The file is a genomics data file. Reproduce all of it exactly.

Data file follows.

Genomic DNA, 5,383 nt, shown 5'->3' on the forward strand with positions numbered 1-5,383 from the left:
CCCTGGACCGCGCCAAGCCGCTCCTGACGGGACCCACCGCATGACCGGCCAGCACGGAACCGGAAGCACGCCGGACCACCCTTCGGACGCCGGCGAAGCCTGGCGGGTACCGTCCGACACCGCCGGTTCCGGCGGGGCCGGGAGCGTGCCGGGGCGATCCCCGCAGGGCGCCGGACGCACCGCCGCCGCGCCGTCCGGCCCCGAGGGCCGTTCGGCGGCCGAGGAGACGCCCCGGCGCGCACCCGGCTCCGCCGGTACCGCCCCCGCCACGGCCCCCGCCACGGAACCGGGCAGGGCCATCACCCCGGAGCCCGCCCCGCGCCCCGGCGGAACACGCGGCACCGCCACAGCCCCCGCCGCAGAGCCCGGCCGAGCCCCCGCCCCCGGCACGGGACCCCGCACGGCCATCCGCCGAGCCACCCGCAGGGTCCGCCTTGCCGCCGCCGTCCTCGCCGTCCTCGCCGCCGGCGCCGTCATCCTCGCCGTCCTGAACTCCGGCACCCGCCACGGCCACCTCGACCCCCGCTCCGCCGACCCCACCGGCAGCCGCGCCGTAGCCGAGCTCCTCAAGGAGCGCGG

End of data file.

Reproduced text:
Genomic DNA, 5,383 nt, shown 5'->3' on the forward strand with positions numbered 1-5,383 from the left:
CCCTGGACCGCGCCAAGCCGCTCCTGACGGGACCCACCGCATGACCGGCCAGCACGGAACCGGAAGCACGCCGGACCACCCTTCGGACGCCGGCGAAGCCTGGCGGGTACCGTCCGACACCGCCGGTTCCGGCGGGGCCGGGAGCGTGCCGGGGCGATCCCCGCAGGGCGCCGGACGCACCGCCGCCGCGCCGTCCGGCCCCGAGGGCCGTTCGGCGGCCGAGGAGACGCCCCGGCGCGCACCCGGCTCCGCCGGTACCGCCCCCGCCACGGCCCCCGCCACGGAACCGGGCAGGGCCATCACCCCGGAGCCCGCCCCGCGCCCCGGCGGAACACGCGGCACCGCCACAGCCCCCGCCGCAGAGCCCGGCCGAGCCCCCGCCCCCGGCACGGGACCCCGCACGGCCATCCGCCGAGCCACCCGCAGGGTCCGCCTTGCCGCCGCCGTCCTCGCCGTCCTCGCCGCCGGCGCCGTCATCCTCGCCGTCCTGAACTCCGGCACCCGCCACGGCCACCTCGACCCCCGCTCCGCCGACCCCACCGGCAGCCGCGCCGTAGCCGAGCTCCTCAAGGAGCGCGG